LCROSS-Lunar CRater Observation and Sensing Satellite

LRO - Lunar Reconnaissance Orbiter

For instance, finding safe landing sites, life sustaining elements, developing new technology and understanding the impact radiation could have on the humans that will someday inhabit the bleak moonscape.
Gregg Buckingham, chief of educational programs at NASA's Kennedy Space Center in Florida, brought together education and communication specialists, outreach coordinators, and public affairs officers to help educate, alert, and inform students and the public about this new and exciting mission.

The spacecraft are not twins, but companions and have a mutual objective according to LCROSS Program Executive, Victoria Friedensen.

"We are the precursor, the pathfinder, the leader. We are the first step in returning to the moon," Friedensen said.

LRO will orbit the lunar poles for up to five years. Just after launch from the Kennedy Space Center, LRO will separate from LCROSS.

Approximately two months after launch LCROSS will impact the moon twice providing key information about the moon's composition and the presence of water ice or hydrated minerals.
The public is already gaining interest in the mission. Names are being collected on the LRO "Send Your Name to the Moon" Web site. Those names will be placed on a microchip that will be implanted onboard the LRO spacecraft.
Throughout the first week alone there was a flurry of activity as over 150,000 names were submitted -- and that number is growing.

One afternoon during the two-day session, the group was treated to a tour of the United Launch Alliance Atlas Spacecraft Operations Building, the Vertical Lift Facility and the launch pad LRO and LCROSS will lift off from.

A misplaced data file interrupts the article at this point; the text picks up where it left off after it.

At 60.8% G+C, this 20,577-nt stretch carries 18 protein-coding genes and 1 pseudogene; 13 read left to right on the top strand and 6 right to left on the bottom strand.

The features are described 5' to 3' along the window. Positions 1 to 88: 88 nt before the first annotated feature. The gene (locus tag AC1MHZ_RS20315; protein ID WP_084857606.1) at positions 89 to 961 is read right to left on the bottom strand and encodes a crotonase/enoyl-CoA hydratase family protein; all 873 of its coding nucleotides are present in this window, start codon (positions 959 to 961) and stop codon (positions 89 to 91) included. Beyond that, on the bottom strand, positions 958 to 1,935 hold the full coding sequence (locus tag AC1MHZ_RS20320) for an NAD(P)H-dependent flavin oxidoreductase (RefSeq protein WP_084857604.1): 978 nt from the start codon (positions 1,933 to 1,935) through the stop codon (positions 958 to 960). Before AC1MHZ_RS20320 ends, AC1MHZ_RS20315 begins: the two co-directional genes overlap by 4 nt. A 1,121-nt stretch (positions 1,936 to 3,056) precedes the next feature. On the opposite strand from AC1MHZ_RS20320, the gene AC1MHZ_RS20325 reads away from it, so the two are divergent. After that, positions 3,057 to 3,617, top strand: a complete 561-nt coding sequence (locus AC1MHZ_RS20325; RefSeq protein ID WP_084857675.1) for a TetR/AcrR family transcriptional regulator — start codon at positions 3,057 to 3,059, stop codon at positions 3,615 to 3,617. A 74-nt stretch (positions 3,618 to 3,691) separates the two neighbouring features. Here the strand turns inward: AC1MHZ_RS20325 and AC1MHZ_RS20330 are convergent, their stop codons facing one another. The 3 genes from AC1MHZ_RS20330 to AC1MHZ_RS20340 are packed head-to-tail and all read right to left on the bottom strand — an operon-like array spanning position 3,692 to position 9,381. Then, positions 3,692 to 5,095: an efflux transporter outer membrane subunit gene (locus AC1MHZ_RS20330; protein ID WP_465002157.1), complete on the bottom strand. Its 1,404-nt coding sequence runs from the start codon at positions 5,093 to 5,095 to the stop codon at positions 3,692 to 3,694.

The group also participated in classroom activities that can be performed with students. These included exercises like cutting and pasting moon sections together by matching lunar facts, building a spectrometer out of cardboard, plastic and tape, and deciding the best place to land on the moon by gathering known information about its surface and properties.

Another demonstration included using a large aluminum pan filled with kitty litter, flour and powdered cocoa to determine how the mass, weight and size of objects catapulted into the pan changed the shape, depth and size of the impact site -- just like it would on the moon.

Projects like these and many others will be brought to students world-wide to spark their interest in science, technology, engineering and mathematics, the building blocks of education for scientists and astrophysicists -- and for learning more about the LRO/LCROSS mission.

In addition, telescopes in many classrooms will give students the opportunity to see the impacts on the moon from the LCROSS probe.
To further support understanding of the space program in the classroom, NASA's Digital Learning Network allows the next generation of explorers to connect with scientists, engineers and researchers almost without having to leave their seats.